Marc Trahan, executive vice president of quality for Volkswagen in the U.S. said at an Automotive Press Association luncheon on Tuesday that Volkswagen will decide by the end of this year where to build the seven-passenger SUV, which the company believes it needs in the U.S. market. Trahan said the decision will be based on cost.
"Right now I'd have to say Chattanooga's in the lead," over factories in Mexico, he said.
Over objections from Republican Tennessee lawmakers, including the Governor and both U.S. Senators, Volkswagen is trying to create a similar arrangement with workers at the Chattanooga plant as it has at most of its plants around the world. It's known as a Works Council, which acts collaboratively with management while at the same time representing worker rights. German companies like VW and Daimler-Benz even have a Works Council member on their supervisory boards as well -- unheard of in the U.S.
A letter from Frank Fisher, the chief executive officer of the VW plant, sent to employees earlier this month is the boldest support of a foreign-owned automakers recognizing a union workforce in the U.S. to date.
"In the U.S., a Works Council can only be realized together with a trade union," read the letter signed by Fischer. "This is the reason why Volkswagen has started a dialogue with the UAW in order to check the possibility of implementing an innovative model of employee representation for all employees."
Past Organizing Attempts Hit A Wall
Attempts to organize workers at plants in the U.S. owned by Toyota, Honda, Nissan, Mercedes-Benz have all failed. Those companies' U.S. plants are mostly in right-to-work states -- such as Tennessee -- which allows workers to hold a job at a plant without joining a union if he or she doesn't want to. Management at those plants have in the past waged whisper campaigns in some cases to let workers know they would consider closing a factory if they organized it.
The move by VW to essentially invite the UAW into its plant is not playing well with Republican politicians who vigorously oppose labor unions, especially Republican Tennessee Governor Bill Haslam. "I've had several folks recently say that if the UAW comes, that would dampen our enthusiasm for Tennessee," he told the Chattanooga Times Free Press. "They feel like, 'We're looking at Tennessee because it's a right-to-work state.'"
For VW, though, working with unions is the norm and what the company is comfortable with. The company has about 100 plants worldwide, and all of them except for the Chattanooga factory and the company's six joint-venture plants in China have such a council.
The UAW, whose membership has dwindled in the last 20 years, has gotten a bad reputation, some of it earned, especially during the bankruptcies of General Motors and Chrysler. The union, for example, had long negotiated safety nets for laid off workers, called jobs banks, which paid workers who didn't have jobs to go to. The union also has had a higher absentee rate than other worker groups. Their healthcare benefits were especially burdensome to the automakers, and the union was owed so much money for future healthcare at the time of bankruptcy that its healthcare trust currently owns large stakes in GM and Chrysler, which the union plans to sell at some point to pay for their members' health care expenses.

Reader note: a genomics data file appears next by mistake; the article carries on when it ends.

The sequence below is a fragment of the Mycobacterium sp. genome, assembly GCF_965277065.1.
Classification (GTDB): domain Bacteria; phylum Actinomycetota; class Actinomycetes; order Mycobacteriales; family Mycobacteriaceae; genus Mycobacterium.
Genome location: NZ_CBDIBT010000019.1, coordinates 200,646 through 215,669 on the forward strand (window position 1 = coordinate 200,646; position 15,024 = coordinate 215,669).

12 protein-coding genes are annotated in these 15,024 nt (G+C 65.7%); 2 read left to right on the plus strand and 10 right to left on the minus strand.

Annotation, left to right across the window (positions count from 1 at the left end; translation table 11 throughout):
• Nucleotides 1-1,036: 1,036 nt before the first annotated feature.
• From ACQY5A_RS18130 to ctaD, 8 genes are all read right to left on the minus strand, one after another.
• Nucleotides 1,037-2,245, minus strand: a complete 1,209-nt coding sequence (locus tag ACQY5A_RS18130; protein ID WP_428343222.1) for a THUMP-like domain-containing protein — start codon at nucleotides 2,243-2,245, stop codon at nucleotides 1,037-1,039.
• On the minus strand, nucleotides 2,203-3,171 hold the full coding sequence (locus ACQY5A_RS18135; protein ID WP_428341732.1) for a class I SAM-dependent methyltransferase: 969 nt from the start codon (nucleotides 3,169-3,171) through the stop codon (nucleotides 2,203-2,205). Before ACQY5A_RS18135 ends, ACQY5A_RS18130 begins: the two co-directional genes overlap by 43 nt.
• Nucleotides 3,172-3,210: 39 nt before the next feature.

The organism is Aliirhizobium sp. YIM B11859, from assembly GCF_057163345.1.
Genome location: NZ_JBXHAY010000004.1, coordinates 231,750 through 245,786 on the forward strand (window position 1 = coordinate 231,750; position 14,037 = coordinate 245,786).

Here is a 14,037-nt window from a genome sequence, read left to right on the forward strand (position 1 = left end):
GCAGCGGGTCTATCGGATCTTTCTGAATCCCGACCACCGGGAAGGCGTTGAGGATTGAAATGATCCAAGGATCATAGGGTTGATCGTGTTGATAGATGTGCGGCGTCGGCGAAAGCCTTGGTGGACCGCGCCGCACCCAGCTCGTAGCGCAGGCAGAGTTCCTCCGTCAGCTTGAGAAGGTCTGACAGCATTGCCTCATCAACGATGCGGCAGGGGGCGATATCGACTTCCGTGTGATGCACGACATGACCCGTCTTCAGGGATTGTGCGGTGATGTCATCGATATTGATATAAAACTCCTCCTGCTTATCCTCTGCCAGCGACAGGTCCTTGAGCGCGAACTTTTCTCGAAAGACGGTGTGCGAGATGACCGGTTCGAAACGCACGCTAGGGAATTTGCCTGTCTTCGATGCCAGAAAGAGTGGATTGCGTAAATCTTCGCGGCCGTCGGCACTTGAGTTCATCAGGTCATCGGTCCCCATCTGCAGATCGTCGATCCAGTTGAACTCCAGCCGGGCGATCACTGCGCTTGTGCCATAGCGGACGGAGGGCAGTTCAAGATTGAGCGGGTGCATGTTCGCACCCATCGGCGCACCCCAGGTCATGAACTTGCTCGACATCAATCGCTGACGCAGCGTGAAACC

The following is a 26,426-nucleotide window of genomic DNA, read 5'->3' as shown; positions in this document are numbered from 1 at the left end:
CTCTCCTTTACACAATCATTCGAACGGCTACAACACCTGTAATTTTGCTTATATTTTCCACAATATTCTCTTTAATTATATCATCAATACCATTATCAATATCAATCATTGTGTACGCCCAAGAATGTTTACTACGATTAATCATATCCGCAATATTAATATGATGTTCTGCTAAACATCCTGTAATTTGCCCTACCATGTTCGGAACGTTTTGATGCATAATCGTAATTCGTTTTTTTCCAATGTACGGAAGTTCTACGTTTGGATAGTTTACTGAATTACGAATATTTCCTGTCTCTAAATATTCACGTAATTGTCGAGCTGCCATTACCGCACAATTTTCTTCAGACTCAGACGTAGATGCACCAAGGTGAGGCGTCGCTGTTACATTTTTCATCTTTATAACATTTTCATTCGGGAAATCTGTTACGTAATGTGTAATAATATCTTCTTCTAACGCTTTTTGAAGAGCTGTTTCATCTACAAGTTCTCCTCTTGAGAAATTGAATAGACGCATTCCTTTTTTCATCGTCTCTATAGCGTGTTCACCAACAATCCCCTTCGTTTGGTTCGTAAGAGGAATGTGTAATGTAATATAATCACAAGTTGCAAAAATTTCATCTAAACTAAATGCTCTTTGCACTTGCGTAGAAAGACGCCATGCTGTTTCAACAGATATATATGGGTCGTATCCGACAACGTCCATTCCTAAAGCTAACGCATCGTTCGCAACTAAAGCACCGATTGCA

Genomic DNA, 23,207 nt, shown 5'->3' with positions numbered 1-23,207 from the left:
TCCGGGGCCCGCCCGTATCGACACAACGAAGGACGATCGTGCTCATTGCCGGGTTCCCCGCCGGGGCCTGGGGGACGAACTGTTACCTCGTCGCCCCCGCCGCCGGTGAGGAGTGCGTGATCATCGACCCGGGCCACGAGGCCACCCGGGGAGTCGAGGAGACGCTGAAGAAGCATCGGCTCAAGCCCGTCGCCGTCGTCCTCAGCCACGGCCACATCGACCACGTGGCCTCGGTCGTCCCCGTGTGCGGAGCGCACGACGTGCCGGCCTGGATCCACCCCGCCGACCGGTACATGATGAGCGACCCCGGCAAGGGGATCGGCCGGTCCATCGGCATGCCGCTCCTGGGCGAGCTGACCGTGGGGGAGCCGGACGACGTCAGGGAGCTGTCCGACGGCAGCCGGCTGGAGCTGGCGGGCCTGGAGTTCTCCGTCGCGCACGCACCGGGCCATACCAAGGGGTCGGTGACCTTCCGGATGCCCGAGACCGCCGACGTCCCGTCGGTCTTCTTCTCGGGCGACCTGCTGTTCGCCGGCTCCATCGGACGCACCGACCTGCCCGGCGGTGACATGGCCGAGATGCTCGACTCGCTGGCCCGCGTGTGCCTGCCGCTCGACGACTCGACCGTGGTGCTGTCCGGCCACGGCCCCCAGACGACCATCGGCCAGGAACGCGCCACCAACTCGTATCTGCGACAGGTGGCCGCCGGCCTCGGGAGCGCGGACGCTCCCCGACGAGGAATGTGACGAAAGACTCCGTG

Republicans are especially belligerent toward labor unions, and the UAW specifically, because historically it spends millions of dollars a year supporting and organizing members around Democratic candidates.
Weakened Unions Have Wind At Their Back
Labor unions have been weakened in large part because companies have moved manufacturing in the U.S. offshore to Mexico, China and Latin America where hourly wages and healthcare costs are much lower, or where healthcare is provided nationally.
But because of UAW concessions, the gap between the union's wages and those of Toyota's, for example, in the U.S. is closing. By 2015, GM's total cost for wages and benefits will be about $59 an hour, compared with $56 at Toyota. Chrysler's average hourly labor costs will be $53.
When VW opened its plant in 2011 it set a record for low wages among auto workers, paying its entire production workforce the lowest starting wage for new U.S. autoworkers -- $14.50 per hour. That wage, though, is high for hourly work in the Chattanooga area. Volkswagen received over 35,000 applications for its initial hiring batch of 1,500 employees.
VW's Works Council in Germany, which didn't like the ultra-low wage in Chattanooga, has told the company that it will not support or consent to an expansion VW would like to do at Chattanooga unless the workers are represented. VW officials say they would like to make a decision about building a new SUV at the plant, or in Mexico, by the end of this year.
What form a U.S. Works Council would take, and how close it would be to the European model or a more traditional UAW union shop, is still open for discussion and debate among workers and the union. Gary Chaison, a professor of labor relations at Clark University in Worcester, Mass., said it would take "tremendous flexibility" for the UAW to agree to a works council that falls short of traditional collective bargaining.
"Some people will see this as unions getting a foot in the door and asking for more," he said.
The open discussions are significant. With such a start, and VW's cooperation from the get-go, it is unlikely that some kind of organization of the workers who are building VW Passat sedans and eventually an SUV, will not be organized in some way.
Workers at auto supplier companies in Tennessee, as well as other right-to-work states and industries that have so far held off UAW-style organizing, will watch closely to see if a 21st century labor organizing model can work. Restaurant workers, which recently staged a walk-out in several states, are looking for a new labor organizing model.
The Associated Press contributed to this report.